Wastewaster Disposal Systems
Private Wastewater Disposal System Installation Requirements
Environmental Health oversees the construction of new private wastewater disposal systems and the repair of existing systems. Installation of a private wastewater disposal system is a multi-step process as follows:
Step 1: Soil Profile Analysis
A completed Profile/Site Evaluation Application (pdf) and fee (pdf) must be submitted by the property owner or a licensed installer (pdf) to the Riley County Planning & Development Department to start the process.
The property owner or licensed installer will be responsible for hiring a backhoe operator who will schedule the analysis on-site with the Environmental Health Specialist. It is recommended the homeowner and installer attend the meeting. The backhoe operator will dig profile holes, five (5) foot deep and three (3) foot wide, in designated locations in order to determine the best soil conditions. The properties of the soil, such as texture and structure, are analyzed as well as the depth of ground water, seasonal water table, and bedrock. Upon completion of the analysis, the profile holes are to be back filled by the backhoe operator.
If the soil is not acceptable, a Wastewater Stabilization Pond (“lagoon”) will be required as described in Step 3.
Step 2: Installation of Standard System
Prior to the installation of a standard private wastewater disposal system (“standard system”), the property owner or the licensed installer shall submit a completed Wastewater System with Standard Field Application (pdf) and fee (pdf). The specifications regarding the size and installation requirements for the standard system will be provided to the licensed installer.
A standard system will typically consist of three parts, the two-compartment septic tank, the filter, and the soil absorption area (lateral field). The septic tank receives and provides primary treatment for the raw sewage. The filter is designed to remove solids before entering the soil absorption area. The soil absorption area provides treatment of the remaining wastewater from the septic tank.
Septic tanks shall be pumped and inspected by a licensed hauler (pdf) a minimum of every five (5) years to verify the tees are in place and the tank has not deteriorated. The hauler submits a pumping report (pdf) of every tank pumped to Environmental Health. If the tank is no longer structurally sound or is not watertight, it must be replaced.
Step 3: Installation of Wastewater Stabilization Pond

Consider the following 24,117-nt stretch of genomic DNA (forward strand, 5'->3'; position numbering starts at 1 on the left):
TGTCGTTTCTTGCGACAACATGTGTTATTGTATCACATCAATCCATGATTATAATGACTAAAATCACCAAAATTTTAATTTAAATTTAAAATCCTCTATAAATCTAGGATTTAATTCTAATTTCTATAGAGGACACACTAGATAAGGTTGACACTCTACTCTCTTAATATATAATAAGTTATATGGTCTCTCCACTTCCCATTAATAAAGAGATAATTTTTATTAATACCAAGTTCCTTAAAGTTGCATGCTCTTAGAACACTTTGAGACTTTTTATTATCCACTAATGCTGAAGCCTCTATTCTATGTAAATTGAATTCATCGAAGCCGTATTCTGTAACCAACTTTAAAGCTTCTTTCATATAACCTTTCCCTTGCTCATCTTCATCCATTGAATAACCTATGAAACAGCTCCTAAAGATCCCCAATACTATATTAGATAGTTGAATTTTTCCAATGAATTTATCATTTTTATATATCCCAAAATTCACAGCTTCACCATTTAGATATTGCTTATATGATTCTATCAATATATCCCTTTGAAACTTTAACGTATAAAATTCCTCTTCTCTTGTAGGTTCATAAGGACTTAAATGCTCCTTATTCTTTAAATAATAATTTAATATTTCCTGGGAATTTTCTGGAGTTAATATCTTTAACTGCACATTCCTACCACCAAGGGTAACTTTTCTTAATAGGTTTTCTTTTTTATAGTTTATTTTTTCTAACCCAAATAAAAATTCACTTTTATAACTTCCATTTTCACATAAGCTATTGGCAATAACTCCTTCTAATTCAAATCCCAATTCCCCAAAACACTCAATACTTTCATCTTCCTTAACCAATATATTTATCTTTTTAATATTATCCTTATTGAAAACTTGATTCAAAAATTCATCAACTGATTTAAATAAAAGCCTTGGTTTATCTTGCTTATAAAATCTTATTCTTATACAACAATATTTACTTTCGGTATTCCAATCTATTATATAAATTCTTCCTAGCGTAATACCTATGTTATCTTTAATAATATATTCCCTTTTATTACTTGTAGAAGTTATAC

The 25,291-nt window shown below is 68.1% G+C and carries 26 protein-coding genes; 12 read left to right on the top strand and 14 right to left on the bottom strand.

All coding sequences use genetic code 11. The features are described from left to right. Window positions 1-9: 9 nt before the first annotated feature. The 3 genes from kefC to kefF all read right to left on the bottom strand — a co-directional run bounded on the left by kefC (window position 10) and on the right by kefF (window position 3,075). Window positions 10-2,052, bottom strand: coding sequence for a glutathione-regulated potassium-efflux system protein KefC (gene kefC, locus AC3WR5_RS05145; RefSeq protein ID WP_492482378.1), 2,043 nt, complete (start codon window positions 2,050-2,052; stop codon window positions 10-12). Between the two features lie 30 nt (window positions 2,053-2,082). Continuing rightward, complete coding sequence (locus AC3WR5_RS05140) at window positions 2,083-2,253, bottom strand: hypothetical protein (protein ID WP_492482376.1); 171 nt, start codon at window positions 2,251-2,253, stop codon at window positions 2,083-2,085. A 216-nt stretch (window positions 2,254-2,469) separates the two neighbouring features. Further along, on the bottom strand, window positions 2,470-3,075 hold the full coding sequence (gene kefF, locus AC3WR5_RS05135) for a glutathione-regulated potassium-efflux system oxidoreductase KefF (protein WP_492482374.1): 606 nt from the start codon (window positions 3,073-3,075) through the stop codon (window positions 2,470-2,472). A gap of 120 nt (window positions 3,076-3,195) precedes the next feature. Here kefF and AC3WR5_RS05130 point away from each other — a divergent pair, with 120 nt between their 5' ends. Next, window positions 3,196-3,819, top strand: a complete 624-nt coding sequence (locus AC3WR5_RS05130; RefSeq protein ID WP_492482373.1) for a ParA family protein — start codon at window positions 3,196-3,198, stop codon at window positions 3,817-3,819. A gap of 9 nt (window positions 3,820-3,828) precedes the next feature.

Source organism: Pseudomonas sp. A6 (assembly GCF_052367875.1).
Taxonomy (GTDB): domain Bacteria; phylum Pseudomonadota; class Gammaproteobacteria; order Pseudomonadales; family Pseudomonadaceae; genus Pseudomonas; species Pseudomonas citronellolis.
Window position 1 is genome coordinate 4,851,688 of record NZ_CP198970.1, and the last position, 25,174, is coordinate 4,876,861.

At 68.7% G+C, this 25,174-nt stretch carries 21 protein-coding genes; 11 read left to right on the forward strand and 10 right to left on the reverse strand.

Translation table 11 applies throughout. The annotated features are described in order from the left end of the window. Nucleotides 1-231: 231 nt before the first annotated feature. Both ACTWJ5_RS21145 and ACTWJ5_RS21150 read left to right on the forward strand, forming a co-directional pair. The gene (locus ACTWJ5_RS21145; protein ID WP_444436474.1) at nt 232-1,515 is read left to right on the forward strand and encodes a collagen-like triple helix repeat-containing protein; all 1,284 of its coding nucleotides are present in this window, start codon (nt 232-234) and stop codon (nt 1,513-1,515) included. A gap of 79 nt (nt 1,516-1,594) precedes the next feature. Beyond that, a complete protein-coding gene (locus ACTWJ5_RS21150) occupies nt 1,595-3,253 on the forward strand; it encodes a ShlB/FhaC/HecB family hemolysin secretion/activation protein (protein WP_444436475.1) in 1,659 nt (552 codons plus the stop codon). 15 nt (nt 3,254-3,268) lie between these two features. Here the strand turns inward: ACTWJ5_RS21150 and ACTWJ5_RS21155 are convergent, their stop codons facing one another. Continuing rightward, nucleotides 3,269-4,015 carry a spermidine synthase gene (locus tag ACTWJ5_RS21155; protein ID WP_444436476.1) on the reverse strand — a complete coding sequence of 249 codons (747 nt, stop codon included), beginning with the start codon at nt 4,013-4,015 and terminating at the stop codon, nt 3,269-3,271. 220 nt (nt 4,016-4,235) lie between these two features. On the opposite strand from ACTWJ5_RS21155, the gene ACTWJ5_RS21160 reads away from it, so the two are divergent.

The property owner or the licensed installer shall submit a completed Wastewater Stabilization Pond Application (pdf) and fee (pdf). The Wastewater Stabilization Pond Permit will not be issued until the lagoon construction is approved, the fence is constructed according to the fencing requirements (pdf), a lock is placed on the gate, and the berms are seeded with grass.
Step 4: Installation of Alternative System
If neither the standard system nor lagoon are feasible options due to physical characteristics of the site, an Alternative Private Wastewater Disposal System (“alternative system”) shall be required. Various types of alternative systems are approved for use in Riley County. All alternative systems shall be subject to an annual inspection. The property owner or the licensed installer shall submit a completed Alternative Wastewater Disposal System Application (pdf) and fee (pdf).
The alternative system owner will be required to maintain the system in accordance with the manufacturer's instructions and the "Riley County Environmental Health Administrative Standards for Alternative System Inspection and Maintenance." (pdf)
The alternative system will be subject to only an annual inspection by one of two optional methods:
a. Option 1: The Riley County Environmental Health Specialist will conduct the annual inspection and generate a compliance report filed with this office. (The Environmental Health Specialist will not perform maintenance on the system.)
b. Option 2: The system owner or owner's designee will conduct the annual inspection in the presence of the Environmental Health Specialist, who will generate a compliance report filed with this office. (The Environmental Health Specialist will not perform maintenance on the system.)
If the compliance report shows an alternative system is not in compliance the owner must bring the system into compliance, which may require the owner to apply for a repair permit. A re-inspection as described in paragraph 4 is required as a final step.
The cost of the annual inspection will be $100.00 and any re-inspection will be $75.00. All alternative system owners will be billed the $100.00 for the initial inspection at the start of each calendar year. The Environmental Health Specialist will contact the owner to schedule the system's inspection.